Each CAFO also has outdoor manure lagoons, as large as seven-plus acres, to store liquid animal waste in, Petry said. When those pits get full, the liquid manure is applied to crop fields as fertilizer.

She cited one nearby CAFO whose lagoon is supposed to hold nine months to a year's worth of waste. "Before the first part of April or so they will empty this pit here," she said.


Rex Jones, who lives downwind from dairy and hog CAFOs in Henry County, said the smell from the barns and their manure lagoons, not to mention the fields on which the liquid manure is spread for fertilizer, isn't all that fouls the air around his country home.

"We had all kinds of flies hatching out, getting in the house, which we never had before," he said, dividing his and wife Brenda's 16 years in their home into pre- and post-CAFO eras.

Randolph County family farmer Loretta Miller said flies are drawn to more than just the waste.

In any population of farm animal, a percentage will die, she explained. In her father's day, farmers would call the "dead wagon," and the carcasses would be carried away for disposal, "due to sanitation issues," she said.

In the CAFO model of animal husbandry, dead animals -- by the hundreds -- are stacked in three-side buildings.

"They just cover the dead pigs up with sawdust," Miller said. "... We've got hundreds of animals rotting. The maggots are getting them. Coyotes drag them everywhere."

Photograph by Steven Higgs

Randolph County family farmers Judy and Allen Hutchison say their clothes smell like manure when they take them out of the closet. Allen needs three inhalers to breathe.


Eyes roll and faces contort when the subject of Mitch Daniels' Indiana Department of Environmental Management (IDEM) arises during interviews with CAFO neighbors.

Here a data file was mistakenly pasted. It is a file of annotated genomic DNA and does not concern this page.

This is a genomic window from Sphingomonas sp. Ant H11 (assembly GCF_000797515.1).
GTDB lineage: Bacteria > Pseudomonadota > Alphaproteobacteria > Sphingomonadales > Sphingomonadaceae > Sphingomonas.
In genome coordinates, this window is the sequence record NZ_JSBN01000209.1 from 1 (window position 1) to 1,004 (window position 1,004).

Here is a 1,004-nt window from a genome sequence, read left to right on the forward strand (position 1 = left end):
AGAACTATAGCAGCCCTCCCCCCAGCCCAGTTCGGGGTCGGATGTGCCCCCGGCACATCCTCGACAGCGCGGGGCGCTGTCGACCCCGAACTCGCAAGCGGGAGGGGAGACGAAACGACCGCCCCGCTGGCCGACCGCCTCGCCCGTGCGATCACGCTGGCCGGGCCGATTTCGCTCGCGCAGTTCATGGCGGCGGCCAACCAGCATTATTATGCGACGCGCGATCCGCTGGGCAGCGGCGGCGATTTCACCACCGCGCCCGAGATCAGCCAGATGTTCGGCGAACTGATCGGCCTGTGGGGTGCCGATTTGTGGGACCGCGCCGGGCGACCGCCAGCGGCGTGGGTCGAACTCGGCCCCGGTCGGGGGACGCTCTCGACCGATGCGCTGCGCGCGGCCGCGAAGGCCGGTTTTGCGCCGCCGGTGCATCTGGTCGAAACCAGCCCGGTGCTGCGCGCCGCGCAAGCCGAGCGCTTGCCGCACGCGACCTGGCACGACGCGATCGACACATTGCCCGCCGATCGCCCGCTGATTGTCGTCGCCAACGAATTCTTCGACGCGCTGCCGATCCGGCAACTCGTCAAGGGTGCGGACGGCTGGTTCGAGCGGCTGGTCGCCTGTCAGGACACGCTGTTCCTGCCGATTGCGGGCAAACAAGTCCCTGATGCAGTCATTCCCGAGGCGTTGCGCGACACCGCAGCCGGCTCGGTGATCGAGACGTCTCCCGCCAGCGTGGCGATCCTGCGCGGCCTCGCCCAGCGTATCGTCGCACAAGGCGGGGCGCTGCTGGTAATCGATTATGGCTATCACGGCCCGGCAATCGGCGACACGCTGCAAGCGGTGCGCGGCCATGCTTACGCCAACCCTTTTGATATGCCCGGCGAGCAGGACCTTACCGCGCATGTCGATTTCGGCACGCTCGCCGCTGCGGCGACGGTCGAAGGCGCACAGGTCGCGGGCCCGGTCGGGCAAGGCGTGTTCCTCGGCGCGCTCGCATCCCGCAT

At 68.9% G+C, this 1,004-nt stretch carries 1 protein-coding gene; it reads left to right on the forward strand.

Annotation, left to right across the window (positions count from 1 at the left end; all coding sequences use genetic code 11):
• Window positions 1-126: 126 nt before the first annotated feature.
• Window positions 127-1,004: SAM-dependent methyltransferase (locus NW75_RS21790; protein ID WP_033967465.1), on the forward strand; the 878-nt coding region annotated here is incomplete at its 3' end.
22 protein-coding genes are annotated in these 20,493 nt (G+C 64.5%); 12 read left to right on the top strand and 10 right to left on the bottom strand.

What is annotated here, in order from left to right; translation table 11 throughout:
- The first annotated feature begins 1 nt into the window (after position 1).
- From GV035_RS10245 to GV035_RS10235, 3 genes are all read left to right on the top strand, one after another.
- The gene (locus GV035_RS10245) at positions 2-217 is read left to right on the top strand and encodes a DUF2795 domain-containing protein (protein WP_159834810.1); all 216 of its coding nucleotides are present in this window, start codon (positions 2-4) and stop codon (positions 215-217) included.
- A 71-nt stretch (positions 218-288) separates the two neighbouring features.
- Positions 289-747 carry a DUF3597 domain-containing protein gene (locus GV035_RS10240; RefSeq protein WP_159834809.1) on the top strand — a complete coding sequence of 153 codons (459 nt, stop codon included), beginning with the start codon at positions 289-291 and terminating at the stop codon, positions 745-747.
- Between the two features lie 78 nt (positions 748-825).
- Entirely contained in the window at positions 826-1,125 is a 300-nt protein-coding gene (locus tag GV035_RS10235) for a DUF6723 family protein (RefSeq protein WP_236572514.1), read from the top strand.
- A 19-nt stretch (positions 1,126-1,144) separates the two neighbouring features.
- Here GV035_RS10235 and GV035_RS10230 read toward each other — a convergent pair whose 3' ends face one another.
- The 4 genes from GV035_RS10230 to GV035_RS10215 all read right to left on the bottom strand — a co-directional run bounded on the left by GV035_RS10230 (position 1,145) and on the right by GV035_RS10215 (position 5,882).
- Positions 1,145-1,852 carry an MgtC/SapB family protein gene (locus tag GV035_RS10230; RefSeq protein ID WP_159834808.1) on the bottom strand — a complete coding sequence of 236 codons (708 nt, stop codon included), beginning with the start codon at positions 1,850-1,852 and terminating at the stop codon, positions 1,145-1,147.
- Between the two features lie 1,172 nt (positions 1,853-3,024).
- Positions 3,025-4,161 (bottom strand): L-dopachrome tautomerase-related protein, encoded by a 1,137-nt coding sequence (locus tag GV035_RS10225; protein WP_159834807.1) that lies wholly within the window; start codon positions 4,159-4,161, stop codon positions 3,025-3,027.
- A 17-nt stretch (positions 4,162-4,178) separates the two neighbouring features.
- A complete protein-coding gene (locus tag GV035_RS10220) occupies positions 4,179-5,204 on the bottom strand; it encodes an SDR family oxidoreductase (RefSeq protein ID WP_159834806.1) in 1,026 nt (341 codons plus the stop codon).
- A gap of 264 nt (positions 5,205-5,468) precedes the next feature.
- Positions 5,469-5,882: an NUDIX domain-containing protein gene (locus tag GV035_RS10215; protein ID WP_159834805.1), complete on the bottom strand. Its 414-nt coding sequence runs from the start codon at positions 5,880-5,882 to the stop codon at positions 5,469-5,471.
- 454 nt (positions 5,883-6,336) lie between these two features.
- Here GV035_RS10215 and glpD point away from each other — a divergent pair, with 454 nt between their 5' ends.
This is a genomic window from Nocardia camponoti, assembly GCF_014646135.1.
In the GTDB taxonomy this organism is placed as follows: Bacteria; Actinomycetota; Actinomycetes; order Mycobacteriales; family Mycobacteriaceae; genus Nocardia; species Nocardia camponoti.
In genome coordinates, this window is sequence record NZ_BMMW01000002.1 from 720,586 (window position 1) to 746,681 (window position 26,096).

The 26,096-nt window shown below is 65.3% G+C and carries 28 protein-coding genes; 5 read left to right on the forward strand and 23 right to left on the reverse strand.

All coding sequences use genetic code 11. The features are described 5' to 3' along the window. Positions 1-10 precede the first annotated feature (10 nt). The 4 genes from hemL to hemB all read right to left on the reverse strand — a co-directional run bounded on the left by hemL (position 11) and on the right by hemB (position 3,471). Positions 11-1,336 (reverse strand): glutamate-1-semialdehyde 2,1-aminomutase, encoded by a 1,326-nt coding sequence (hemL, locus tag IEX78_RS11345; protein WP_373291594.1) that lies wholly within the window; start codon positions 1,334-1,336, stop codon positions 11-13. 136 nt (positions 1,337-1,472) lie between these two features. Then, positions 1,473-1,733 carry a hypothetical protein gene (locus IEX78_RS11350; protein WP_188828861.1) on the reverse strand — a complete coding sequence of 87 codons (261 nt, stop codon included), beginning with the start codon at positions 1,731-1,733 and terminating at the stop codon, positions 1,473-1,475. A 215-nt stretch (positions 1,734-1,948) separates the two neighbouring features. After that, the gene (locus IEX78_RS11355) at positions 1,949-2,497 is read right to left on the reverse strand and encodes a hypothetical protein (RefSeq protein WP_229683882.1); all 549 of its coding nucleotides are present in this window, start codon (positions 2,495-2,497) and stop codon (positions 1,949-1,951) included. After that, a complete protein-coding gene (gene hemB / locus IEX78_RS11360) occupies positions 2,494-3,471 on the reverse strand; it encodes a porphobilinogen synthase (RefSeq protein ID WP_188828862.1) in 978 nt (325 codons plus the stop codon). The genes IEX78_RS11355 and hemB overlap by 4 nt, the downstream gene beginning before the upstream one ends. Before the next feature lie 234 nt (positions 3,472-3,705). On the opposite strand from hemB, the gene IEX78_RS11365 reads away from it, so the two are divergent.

Stickdorn said he started e-mailing IDEM in December 2003, shortly after the CAFO started next to his home. He pleaded with agency representatives, telling them the stench was so bad that he and Lisa couldn't get their breath at times.

IDEM's response: "We have no laws which we can enforce that have any effect on your air quality," he said.

Stickdorn isn't convinced IDEM is right, arguing that pollution victims can't get their breath, have fluid in their lungs and suffer coughing, gagging and projectile vomiting.

"That seems like a human health issue to me," he said.

Allen Hutchison is one case study.

"I'm on three inhalers so I can breathe," he said. "I was on one before, but I've picked up a couple more since these places were beginning to come in."

Brenda Jones, who suffers from chronic obstructive pulmonary disease, is another.

She ended up in a hospital on a respirator after CAFO manure was sprayed on the field across from her house in March 2006. She doesn't know what to do.

"I can't live in a bubble all my life," she said.


None of these multi-generation family farmers see much in the CAFO approach to agriculture as farming. But they do know that the situation does not have to be as bad as it is. Steps can be taken under which mutual coexistence would be possible.

As far as applying manure to the fields, "knifing" it into the ground is far superior to spraying it on the surface, Allen Hutchison said.

"If you do it right, it will help control the odor," he said. "But, I've yet to see one that has done it right."

When asked what she would consider a satisfactory result, Miller said, first, that no more CAFOs be allowed into Randolph County and, second, that filtering systems be installed on the barn fans.

Hutchison said data from Iowa and other farm states shows that biofilters and scrubbers are effective in reducing odors from CAFO barns, by as much as 95 percent, he's heard.

"If it cuts it 80 percent, it's going to help a bunch," he said.

The problem is that the Daniels administration has given the out-of-state corporations authority to operate in Indiana on the cheap.

Rex Jones said the bottom line is a fairly simple equation.

"They don't care," he said. "It's the money. It's the money."